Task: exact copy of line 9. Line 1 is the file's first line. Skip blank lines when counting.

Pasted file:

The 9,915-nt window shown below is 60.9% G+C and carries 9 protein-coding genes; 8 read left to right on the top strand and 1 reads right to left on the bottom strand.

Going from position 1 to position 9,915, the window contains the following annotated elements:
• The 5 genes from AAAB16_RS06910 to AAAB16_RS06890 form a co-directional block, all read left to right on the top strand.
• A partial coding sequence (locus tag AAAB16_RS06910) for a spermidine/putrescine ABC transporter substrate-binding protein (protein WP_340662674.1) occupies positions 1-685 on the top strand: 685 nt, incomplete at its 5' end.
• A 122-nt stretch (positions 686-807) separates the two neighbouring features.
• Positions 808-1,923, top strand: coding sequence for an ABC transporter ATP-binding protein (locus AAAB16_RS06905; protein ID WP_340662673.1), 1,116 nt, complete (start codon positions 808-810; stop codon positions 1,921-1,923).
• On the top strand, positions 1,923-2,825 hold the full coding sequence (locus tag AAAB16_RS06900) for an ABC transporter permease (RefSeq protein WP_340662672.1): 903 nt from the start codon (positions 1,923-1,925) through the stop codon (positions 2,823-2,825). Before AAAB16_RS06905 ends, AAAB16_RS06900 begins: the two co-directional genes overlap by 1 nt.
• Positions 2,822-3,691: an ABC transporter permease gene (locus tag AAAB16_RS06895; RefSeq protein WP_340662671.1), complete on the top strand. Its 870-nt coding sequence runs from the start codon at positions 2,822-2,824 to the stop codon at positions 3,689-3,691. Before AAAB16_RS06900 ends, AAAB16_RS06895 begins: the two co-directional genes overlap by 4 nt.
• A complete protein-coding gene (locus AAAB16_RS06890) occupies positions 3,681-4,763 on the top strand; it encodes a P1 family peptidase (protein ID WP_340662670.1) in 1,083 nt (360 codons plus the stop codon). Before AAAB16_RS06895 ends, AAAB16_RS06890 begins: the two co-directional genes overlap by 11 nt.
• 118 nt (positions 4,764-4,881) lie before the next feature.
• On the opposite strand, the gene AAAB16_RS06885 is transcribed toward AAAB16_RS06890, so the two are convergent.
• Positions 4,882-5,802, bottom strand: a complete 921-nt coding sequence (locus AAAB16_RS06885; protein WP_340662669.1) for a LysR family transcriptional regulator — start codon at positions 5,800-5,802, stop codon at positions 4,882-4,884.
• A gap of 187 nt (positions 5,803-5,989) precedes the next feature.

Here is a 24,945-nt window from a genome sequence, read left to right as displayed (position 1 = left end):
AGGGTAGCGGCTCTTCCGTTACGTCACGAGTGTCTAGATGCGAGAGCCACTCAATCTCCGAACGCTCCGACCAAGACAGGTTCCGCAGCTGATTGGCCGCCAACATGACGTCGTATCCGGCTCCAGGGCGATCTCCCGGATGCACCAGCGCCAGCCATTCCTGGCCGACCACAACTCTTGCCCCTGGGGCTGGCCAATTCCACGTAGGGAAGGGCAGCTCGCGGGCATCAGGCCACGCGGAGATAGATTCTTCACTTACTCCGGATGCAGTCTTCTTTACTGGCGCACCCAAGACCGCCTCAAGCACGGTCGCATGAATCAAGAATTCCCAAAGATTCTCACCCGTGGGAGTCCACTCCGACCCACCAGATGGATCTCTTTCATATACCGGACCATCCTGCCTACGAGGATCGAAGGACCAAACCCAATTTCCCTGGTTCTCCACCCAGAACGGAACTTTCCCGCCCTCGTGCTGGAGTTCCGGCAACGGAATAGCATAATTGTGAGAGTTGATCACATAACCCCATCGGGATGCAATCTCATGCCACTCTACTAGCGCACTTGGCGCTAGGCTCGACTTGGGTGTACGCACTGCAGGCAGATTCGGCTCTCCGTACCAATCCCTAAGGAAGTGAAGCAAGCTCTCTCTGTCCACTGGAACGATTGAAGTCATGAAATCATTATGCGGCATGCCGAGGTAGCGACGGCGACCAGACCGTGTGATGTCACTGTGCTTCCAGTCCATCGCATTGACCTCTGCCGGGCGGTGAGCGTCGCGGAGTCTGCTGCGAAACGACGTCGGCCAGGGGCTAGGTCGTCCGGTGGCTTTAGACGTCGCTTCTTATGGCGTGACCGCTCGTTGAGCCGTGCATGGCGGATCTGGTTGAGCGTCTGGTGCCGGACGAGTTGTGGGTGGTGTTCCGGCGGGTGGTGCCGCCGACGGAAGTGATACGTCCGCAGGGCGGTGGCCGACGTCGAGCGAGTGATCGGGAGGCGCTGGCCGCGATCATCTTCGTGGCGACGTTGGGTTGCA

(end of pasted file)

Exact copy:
• A complete protein-coding gene (locus AAAB16_RS06890) occupies positions 3,681-4,763 on the top strand; it encodes a P1 family peptidase (protein ID WP_340662670.1) in 1,083 nt (360 codons plus the stop codon). Before AAAB16_RS06895 ends, AAAB16_RS06890 begins: the two co-directional genes overlap by 11 nt.